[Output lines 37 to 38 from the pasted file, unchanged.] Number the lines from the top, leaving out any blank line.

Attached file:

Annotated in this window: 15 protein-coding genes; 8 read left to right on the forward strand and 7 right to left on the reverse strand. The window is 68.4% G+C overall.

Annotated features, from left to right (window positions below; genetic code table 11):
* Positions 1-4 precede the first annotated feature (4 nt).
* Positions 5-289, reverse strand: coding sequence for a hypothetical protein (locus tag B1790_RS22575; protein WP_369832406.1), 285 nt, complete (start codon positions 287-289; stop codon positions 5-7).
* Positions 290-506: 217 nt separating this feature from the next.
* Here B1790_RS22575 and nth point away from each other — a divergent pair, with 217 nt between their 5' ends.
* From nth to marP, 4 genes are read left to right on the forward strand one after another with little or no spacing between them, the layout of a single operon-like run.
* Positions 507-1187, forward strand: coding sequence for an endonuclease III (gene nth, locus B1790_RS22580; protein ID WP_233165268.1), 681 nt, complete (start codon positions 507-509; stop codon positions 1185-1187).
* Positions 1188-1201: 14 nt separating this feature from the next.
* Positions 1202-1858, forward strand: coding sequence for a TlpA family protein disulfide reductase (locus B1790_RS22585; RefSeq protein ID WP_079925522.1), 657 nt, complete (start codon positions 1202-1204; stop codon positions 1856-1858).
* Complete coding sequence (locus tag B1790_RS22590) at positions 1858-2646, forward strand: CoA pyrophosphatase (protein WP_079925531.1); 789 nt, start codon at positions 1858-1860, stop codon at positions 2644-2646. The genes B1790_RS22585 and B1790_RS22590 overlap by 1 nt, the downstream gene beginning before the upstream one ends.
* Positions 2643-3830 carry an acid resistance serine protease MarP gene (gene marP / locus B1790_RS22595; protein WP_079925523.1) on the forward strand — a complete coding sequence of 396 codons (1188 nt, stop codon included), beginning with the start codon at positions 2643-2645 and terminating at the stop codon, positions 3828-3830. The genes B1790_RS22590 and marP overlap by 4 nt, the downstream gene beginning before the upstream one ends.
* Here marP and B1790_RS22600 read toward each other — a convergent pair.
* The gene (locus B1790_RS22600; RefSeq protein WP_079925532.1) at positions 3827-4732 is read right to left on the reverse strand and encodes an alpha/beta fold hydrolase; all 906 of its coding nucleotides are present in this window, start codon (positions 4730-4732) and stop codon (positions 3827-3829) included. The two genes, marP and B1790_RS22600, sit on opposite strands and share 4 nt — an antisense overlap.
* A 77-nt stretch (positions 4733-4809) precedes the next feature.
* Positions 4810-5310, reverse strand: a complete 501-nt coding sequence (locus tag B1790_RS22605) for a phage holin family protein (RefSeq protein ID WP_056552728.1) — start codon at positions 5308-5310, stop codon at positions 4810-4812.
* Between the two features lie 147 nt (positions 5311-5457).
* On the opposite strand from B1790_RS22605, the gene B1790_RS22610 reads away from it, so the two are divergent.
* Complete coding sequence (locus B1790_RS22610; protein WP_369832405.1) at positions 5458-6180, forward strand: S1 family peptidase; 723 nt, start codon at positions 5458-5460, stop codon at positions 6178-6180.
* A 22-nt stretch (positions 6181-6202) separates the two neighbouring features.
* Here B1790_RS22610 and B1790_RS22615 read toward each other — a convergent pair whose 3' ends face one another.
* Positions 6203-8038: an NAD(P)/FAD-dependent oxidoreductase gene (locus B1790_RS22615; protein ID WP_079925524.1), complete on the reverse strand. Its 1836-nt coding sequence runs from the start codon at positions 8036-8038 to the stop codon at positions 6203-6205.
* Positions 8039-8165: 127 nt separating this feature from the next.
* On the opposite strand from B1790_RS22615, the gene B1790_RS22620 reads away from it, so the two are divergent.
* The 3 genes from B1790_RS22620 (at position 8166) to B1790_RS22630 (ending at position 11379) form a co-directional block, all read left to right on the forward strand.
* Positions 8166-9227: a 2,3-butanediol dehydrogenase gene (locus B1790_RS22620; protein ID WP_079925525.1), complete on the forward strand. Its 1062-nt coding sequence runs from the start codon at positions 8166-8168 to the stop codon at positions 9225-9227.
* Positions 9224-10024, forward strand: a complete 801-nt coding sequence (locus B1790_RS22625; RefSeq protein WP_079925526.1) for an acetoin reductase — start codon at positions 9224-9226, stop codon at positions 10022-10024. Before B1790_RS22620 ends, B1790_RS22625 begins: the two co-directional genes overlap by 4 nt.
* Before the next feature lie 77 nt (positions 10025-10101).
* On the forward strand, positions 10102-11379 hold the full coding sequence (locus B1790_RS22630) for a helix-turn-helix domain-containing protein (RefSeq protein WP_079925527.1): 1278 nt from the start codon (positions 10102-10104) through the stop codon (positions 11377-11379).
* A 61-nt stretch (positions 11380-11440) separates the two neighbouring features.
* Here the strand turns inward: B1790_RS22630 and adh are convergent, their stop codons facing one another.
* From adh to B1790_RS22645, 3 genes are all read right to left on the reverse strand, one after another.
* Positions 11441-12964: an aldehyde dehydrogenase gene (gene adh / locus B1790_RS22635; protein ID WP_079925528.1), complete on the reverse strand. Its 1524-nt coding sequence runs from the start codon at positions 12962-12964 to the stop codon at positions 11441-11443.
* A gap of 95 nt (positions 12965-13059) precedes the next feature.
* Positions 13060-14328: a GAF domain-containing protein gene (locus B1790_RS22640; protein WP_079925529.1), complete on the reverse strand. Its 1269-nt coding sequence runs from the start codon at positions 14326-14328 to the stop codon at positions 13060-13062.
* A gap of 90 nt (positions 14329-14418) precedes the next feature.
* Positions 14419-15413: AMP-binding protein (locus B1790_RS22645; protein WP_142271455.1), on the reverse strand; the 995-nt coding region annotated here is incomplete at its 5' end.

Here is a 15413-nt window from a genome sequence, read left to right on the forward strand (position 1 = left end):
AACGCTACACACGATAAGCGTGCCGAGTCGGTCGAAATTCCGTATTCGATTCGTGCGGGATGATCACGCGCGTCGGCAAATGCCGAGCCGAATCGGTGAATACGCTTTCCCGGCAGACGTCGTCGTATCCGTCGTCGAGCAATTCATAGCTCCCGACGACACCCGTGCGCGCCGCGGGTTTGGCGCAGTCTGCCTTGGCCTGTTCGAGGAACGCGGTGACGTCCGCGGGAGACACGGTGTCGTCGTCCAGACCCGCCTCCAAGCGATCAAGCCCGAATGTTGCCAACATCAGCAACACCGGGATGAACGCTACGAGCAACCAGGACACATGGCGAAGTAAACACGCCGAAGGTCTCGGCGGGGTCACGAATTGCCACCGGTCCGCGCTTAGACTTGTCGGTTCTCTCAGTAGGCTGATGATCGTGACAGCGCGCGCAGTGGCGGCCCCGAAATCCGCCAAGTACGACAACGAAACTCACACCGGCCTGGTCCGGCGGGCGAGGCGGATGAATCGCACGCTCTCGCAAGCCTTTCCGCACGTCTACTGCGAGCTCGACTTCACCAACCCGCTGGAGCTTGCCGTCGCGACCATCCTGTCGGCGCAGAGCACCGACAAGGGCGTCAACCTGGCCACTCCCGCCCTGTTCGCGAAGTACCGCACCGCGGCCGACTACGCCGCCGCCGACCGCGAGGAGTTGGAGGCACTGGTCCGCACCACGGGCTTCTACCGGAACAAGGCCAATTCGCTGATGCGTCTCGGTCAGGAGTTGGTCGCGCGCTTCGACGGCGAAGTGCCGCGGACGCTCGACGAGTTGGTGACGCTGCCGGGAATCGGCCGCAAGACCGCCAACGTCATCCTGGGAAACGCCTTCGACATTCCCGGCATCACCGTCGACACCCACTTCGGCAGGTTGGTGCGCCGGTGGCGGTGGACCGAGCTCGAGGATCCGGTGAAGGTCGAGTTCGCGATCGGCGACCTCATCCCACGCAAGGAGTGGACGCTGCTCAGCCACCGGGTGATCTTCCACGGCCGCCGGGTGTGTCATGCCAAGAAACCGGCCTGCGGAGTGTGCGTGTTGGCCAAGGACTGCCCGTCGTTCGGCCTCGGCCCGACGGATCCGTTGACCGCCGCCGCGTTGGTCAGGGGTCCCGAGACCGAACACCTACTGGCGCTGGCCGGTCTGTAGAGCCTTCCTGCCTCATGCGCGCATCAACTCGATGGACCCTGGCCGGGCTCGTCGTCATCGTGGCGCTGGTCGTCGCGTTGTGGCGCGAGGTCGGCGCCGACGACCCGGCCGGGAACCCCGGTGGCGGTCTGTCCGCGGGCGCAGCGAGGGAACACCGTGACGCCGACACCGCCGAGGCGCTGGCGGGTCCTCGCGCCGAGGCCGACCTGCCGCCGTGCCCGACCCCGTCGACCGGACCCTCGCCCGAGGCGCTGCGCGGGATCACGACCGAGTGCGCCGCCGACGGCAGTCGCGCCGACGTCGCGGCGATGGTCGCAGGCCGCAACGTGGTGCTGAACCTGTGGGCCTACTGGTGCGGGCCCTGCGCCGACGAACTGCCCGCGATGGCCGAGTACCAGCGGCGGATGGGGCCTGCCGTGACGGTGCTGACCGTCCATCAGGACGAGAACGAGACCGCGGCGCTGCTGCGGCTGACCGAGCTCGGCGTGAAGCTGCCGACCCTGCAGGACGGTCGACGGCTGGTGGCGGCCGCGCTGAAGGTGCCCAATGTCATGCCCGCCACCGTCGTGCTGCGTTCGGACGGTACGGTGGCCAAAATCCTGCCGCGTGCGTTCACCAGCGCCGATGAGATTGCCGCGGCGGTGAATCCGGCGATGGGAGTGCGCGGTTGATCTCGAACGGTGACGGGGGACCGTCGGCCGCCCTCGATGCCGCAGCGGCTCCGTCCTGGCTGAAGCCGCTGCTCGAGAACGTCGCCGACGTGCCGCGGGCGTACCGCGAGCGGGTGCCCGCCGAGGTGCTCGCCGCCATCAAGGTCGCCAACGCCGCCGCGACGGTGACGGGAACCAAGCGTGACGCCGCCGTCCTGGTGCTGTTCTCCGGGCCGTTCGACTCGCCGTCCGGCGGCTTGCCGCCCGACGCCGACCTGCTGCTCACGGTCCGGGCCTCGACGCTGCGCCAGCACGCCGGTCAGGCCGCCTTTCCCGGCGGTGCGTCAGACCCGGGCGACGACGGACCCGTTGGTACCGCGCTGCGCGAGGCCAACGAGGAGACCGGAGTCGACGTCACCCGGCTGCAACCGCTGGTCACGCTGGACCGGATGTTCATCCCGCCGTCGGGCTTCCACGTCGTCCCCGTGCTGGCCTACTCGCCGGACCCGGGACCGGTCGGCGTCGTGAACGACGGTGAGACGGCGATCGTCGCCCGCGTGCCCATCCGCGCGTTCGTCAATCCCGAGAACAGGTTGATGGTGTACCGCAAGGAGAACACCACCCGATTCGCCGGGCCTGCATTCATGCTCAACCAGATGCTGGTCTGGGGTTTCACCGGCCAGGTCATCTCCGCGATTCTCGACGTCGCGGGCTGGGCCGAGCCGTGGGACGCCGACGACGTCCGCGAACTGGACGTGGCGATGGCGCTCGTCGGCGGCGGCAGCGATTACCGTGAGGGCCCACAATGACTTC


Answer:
* Positions 14419-15413: AMP-binding protein (locus B1790_RS22645; protein WP_142271455.1), on the reverse strand; the 995-nt coding region annotated here is incomplete at its 5' end.

Here is a 15413-nt window from a genome sequence, read left to right on the forward strand (position 1 = left end):